Relationships between Meditation Depth, Absorption, Meditation Practice, and Mindfulness: A Latent Variable Approach

By Hölzel, Britta; Ott, Ulrich | Journal of Transpersonal Psychology, July 1, 2006 | Go to article overview

Relationships between Meditation Depth, Absorption, Meditation Practice, and Mindfulness: A Latent Variable Approach


Hölzel, Britta, Ott, Ulrich, Journal of Transpersonal Psychology


ABSTRACT: Meditation experiences evolve along a spectrum, ranging from an effortful struggle with the technique to deep transpersonal states where all dualities dissolve. The present study investigated to what extent the depth of meditation is influenced by the amount of meditation practice and the personality trait of absorption, and whether deep experiences influence the mindfulness of meditators in everyday life. A set of questionnaires (Meditation Depth Questionnaire, Tellegen Absorption Scale, and Freiburg Mindfulness Inventory) was distributed to meditators (N = 251) practicing different techniques. A structural equation modeling analysis revealed that absorption exerted a stronger influence on meditation depth (path coefficient: .48) than the amount of meditation practice (path coefficient: .21). Mindfulness was strongly influenced by meditation depth (path coefficient: .42) and moderately by absorption (path coefficient: .21). These complex relations between practice, personality, meditation experiences, and everyday behavior should be considered in future research on transpersonal states induced by meditation.

Insight into our true nature is an ultimate goal of all spiritual traditions. In many mystical traditions, meditation practice is one primary approach to reach transpersonal states of non-duality denoted with a variety of terms (unio mystica, samadhi, nirvana, satori, transcendental consciousness). During the deepest states of meditation, profound changes in the perception of reality and the self occur (Gifford-May & Thompson, 1994). Irrespective of the meditation technique, advanced practitioners report rather similar experiences, which can be arranged along a dimension of meditation depth (Piron, 2001). This dimension is conceived as a spectrum ranging from an effortful struggle with the requirements of the chosen technique to the realization of the fundamental ground of all being, where all dualities dissolve (Piron, 2001). In the current study on meditation experiences, the concept of meditation depth is used as the key component, because it takes into account the differences in experiences between individuals and can be assessed quantitatively. From the perspective of meditation research the question as to which factors determine the progress of meditation is intriguing. Traditional teachings emphasize the importance of regular practice, e.g. the yoga sutras of Patanjali (sutra I.14; Vivekananda, 2001). However, the amount of practice required to reach deep meditations also depends on the inclination and openness towards mystical states, i.e., it is a matter of personality. In this respect, the personality trait of absorption is highly relevant, because it includes the openness for mystical states (Tellegen & Atkinson, 1974) and the meditative skill to focus on an object without being disturbed (Smith, 1987), which is a key requirement for successful meditation.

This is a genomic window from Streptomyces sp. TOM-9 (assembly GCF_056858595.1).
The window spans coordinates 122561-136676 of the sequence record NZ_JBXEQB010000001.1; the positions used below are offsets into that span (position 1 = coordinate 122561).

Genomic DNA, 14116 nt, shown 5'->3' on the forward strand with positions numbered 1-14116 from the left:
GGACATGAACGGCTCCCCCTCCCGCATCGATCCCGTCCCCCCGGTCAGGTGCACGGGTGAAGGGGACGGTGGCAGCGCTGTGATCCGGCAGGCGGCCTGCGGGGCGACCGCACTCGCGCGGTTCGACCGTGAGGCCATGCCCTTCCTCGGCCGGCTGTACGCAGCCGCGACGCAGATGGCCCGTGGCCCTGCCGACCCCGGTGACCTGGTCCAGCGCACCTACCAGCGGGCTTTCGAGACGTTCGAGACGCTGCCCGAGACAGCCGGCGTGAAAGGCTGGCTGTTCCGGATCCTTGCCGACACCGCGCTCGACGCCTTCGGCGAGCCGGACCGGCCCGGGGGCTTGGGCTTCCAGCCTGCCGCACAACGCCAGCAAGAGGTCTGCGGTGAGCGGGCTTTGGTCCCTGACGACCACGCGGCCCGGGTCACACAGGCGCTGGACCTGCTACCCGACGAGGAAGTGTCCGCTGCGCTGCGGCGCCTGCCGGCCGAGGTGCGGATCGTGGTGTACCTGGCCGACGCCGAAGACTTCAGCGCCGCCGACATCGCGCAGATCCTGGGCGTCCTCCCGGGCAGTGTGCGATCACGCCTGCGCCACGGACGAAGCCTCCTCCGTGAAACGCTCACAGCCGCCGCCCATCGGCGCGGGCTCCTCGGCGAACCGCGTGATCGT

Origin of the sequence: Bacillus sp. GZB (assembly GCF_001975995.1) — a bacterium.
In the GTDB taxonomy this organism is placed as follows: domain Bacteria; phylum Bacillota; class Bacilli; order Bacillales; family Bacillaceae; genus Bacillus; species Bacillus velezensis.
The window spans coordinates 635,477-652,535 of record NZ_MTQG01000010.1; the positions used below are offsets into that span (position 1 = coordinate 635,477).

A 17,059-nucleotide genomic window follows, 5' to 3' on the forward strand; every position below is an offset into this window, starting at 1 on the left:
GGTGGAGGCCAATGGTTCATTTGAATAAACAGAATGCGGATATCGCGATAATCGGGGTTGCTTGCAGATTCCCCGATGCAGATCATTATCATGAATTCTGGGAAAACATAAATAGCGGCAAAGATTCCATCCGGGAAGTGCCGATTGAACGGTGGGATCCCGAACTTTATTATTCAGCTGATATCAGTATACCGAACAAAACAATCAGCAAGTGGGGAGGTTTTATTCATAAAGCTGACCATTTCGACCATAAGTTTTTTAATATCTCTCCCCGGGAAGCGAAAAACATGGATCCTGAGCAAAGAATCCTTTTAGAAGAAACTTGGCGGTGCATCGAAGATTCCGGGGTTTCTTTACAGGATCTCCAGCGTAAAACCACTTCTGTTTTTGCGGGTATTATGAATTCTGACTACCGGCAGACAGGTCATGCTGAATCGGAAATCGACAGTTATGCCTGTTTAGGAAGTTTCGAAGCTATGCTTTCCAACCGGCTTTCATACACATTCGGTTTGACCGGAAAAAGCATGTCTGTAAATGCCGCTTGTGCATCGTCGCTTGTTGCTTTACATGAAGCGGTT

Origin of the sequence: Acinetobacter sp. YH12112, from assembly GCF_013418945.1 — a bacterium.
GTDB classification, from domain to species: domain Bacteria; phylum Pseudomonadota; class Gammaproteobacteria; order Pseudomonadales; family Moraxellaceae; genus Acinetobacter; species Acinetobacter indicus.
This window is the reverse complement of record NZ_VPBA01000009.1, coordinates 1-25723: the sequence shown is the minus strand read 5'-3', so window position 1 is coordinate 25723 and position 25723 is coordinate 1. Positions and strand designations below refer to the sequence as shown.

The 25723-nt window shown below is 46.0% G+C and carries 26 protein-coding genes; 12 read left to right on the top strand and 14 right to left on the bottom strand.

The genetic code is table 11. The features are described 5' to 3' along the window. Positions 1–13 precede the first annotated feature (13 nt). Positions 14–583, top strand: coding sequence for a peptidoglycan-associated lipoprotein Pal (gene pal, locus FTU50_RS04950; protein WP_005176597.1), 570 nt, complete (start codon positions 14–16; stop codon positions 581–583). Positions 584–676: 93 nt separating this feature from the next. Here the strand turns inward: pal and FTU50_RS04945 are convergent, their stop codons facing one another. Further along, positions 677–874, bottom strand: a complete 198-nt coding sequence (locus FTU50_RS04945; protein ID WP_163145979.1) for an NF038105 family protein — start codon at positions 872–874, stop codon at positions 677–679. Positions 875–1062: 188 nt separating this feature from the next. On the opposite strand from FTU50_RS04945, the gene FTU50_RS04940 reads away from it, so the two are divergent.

A further interesting question concerning deep meditation experiences is their significance for everyday life. While an extensive body of literature exists on meditation and its effects (Murphy & Donovan, 1997; Shapiro & Walsh, 2003), the impact of deep experiences on everyday life has been rarely investigated. What are the consequences of transpersonal experiences during deep meditation? Are they only passing events or do they lead to sustained alterations of the mindset? Empirical research on these questions is scarce but it can be assumed that such experiences should influence a person's behavior and perspective on life. Anecdotal reports describe a variety of effects such as heightened awareness and less automatic behavior during daily routines, acceptance and appreciation of one's life, as well as a detached observer position that reduces reactions to distressing events and suffering in general (Hetherington, 2003; Kapleau Roshi, 1989).

Mindfulness is a key concept that comprises all these aspects and is increasingly considered relevant for clinical treatment modalities (Baer, 2003; Germer, Siegel, & Fulton, 2005). …

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